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Aidan O’Neill QC discusses the constitutional implications of the decision in Janah v Libya/Benkharbouche v Sudan  UKSC 62
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- Aidan O’Neill QC (Scot) QC
Aidan O’Neill QC discusses the constitutional implications of the decision in Janah v Libya/Benkharbouche v Sudan  UKSC 62 (in which he intervened on behalf of the AIRE Centre) in the light of Brexit.
“In R (UNISON) v Lord Chancellor  UKSC 51 the challenge – to the lawfulness of the provisions of secondary legislation which required that claims in the employment tribunals and appeals to the Employment Appeal Tribunal could only be commenced and continued on payment of fees – succeeded on the basis of the executive’s obligation to give practical and effective (rather than theoretical and illusory) respect to the common law constitutional right of access to the courts which was said to be “inherent in the rule of law”. In essence the provisions of the Employment Tribunals and the Employment Appeal Tribunal Fees Order 2013 were found to be unlawful in UNISON because of what Lord Reed described (at para 102) the executive’s failure to take proper account of and give due weight to:
‘the public benefits flowing from the enforcement of rights which Parliament had conferred, either by direct enactment, or indirectly via the European Communities Act 1972. Fundamentally, it was because of that failure that the system of fees introduced in 2013 was, from the outset, destined to infringe constitutional rights.’ (emphasis added)
The decision in UNISON reinforces the idea of the subordination of the executive to the rule of law. This is undoubtedly a powerful constitutional tool. But the real test for the effectiveness of the common law comes when faced with a case in which the body which seeks to limit, for example, the fundamental constitutional right of access to the courts, is Parliament rather than the Executive.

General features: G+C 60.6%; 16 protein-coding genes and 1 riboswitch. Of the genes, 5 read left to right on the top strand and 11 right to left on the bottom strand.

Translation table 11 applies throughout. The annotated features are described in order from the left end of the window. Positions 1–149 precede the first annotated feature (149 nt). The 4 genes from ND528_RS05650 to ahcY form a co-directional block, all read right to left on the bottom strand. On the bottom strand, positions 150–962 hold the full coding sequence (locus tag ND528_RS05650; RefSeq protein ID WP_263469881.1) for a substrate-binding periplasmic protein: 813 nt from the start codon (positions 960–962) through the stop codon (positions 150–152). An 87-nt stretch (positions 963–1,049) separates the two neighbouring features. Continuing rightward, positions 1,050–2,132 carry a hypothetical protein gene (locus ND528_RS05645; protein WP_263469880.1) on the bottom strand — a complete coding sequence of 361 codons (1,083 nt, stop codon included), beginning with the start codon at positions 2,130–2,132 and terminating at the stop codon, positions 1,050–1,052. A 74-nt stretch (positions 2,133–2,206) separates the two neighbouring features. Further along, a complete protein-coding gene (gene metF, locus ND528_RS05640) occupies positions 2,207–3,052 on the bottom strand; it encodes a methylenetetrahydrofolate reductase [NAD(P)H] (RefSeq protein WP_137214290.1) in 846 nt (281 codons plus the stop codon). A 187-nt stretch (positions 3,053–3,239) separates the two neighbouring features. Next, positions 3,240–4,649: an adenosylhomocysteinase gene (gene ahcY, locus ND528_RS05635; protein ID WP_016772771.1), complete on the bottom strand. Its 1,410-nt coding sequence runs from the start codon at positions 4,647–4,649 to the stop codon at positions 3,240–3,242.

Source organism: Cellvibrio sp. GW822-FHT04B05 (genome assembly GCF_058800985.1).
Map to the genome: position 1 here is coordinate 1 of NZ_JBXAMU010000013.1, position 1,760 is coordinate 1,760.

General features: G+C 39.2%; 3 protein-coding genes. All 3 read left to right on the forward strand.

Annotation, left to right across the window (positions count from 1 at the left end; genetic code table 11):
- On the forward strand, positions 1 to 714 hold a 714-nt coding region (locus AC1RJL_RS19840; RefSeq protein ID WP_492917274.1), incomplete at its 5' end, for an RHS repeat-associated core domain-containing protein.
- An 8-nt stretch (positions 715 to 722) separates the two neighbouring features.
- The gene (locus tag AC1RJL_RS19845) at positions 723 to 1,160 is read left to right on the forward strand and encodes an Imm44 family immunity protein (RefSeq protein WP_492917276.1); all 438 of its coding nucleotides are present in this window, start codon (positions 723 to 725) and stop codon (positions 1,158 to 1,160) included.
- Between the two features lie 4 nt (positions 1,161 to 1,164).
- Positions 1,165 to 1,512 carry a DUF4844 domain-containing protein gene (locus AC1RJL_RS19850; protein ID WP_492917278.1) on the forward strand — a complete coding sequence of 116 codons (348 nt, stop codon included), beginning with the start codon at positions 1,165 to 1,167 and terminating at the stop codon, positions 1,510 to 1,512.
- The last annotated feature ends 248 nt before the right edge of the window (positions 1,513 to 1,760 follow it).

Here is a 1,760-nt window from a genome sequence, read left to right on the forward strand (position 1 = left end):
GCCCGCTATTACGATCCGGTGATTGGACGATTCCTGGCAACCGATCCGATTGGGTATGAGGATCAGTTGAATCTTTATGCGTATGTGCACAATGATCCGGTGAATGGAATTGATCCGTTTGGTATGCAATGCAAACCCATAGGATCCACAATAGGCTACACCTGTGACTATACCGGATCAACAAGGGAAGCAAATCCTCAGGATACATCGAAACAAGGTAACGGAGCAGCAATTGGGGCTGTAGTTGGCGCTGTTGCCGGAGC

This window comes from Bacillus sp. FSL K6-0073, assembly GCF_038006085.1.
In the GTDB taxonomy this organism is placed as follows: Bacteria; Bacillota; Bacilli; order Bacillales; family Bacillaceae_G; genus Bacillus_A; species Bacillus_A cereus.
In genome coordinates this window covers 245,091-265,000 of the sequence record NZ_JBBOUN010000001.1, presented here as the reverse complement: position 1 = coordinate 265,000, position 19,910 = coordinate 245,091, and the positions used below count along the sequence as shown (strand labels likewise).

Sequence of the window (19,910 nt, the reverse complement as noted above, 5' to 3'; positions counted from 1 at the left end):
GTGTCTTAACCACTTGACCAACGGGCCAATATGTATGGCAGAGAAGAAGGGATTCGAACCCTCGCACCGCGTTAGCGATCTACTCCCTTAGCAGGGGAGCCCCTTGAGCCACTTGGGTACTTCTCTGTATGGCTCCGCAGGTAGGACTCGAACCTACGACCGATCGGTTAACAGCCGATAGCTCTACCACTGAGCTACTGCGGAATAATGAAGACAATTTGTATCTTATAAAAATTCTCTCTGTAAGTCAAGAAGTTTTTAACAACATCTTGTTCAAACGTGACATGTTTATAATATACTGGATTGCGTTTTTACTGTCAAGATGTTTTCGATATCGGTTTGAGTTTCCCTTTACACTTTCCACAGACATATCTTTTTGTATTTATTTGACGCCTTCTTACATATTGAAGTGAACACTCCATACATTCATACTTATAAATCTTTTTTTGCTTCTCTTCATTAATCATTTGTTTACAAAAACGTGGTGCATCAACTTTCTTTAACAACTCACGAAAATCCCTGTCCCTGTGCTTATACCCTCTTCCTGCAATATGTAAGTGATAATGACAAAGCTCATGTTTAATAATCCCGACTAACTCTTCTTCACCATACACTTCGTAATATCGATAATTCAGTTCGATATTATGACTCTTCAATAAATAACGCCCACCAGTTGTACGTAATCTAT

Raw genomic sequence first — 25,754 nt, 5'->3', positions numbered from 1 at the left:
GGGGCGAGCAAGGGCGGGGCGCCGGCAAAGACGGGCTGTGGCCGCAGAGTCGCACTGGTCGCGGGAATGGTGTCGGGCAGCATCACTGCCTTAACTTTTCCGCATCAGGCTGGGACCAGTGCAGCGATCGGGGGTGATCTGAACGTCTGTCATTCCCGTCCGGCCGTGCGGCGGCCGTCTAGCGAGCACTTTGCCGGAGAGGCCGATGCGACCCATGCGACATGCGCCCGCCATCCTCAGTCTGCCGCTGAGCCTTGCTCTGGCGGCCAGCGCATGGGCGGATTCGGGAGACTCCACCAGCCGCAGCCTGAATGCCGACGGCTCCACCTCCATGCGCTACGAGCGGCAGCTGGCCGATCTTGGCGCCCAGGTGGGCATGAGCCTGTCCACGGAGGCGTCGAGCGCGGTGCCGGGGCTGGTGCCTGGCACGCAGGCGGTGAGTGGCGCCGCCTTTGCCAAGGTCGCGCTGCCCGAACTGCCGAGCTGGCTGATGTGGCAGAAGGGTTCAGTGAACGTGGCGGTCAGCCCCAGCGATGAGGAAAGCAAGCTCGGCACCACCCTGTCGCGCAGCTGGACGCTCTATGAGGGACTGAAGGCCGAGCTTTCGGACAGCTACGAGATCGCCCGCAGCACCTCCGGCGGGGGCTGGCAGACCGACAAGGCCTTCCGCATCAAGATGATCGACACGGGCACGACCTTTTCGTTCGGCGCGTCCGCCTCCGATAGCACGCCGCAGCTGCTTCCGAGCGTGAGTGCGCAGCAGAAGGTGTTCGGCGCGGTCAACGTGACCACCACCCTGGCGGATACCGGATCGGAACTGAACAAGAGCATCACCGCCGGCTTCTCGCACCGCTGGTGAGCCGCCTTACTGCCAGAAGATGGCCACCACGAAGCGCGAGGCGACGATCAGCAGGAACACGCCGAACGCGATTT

This was the situation before the Court in Janah v Libya/Benkharbouche v Sudan  UKSC 62. The case concerned the Convention compatibility – and separately the EU law compatibility – of the granting of immunity from suit to foreign embassies (under the provisions of the State Immunity Act 1978) against all and any claims brought against them before the courts by former employees. The Court held that in order to provide the “effective remedy” required by article 47 of the Charter of Fundamental Rights of the European Union to these employees against their former employers, the relevant provisions of the State Immunity Act 1978 had to be disapplied.
Because of the doctrine of Parliamentary sovereignty the order for disapplicaton of the statute could only be made in relation to such of their claims which fell within the ambit of EU law (claims for discrimination, harassment and breach of the Working Time Regulations). These claims were therefore remitted to proceed before an employment tribunal and be determined on their merits.
But in respect of those claims which were based solely on national law without an EU law underpinning (failure to provide payslips or a contract of employment, unpaid wages, failure to pay the national minimum wage and unfair dismissal) the employees continued to be barred from running them by 4(2)(b) and 16(1)(a) of the State Immunity Act 1978, notwithstanding that the Court found that their exclusion from the employment tribunal in respect of these claims was Convention incompatible (both under reference to ECHR, art 6 on its own, and art 6 read with ECHR, art 14). The Court made a declaration of incompatibility to this effect under the Human Rights Act 1998, s 4 but Parliament is not bound to give any effect to it, and the declaration has no effect on the enforceable rights of the parties to the litigation.
The high doctrine of Parliamentary sovereignty proclaimed in R (Miller) v Secretary of State for Exiting from the European Union  UKSC 5 means that without an EU law element the claimants in Benkharbouche would have had no effective remedy as was required under the Charter.
But Clause 5(4) of the EU Withdrawal Bill provides bluntly that ‘The Charter of Fundamental Rights is not part of domestic law on or after exit day’ a provision softened only by the immediately succeeding terms of Clause 5(5) which provide that:
‘(5) Subsection (4) does not affect the retention in domestic law on or after exit day in accordance with this Act of any fundamental rights or principles which exist irrespective of the Charter (and references to the Charter in any case law are, so far as necessary for this purpose, to be read as if they were references to any corresponding retained fundamental rights or principles).’
It seems clear therefore that Brexit will inevitably result in a loss of enforceable rights to individual across the full range currently covered by EU law. No Charter, no effective remedy, unless Parliament allows otherwise. The common law is powerless to remedy that.”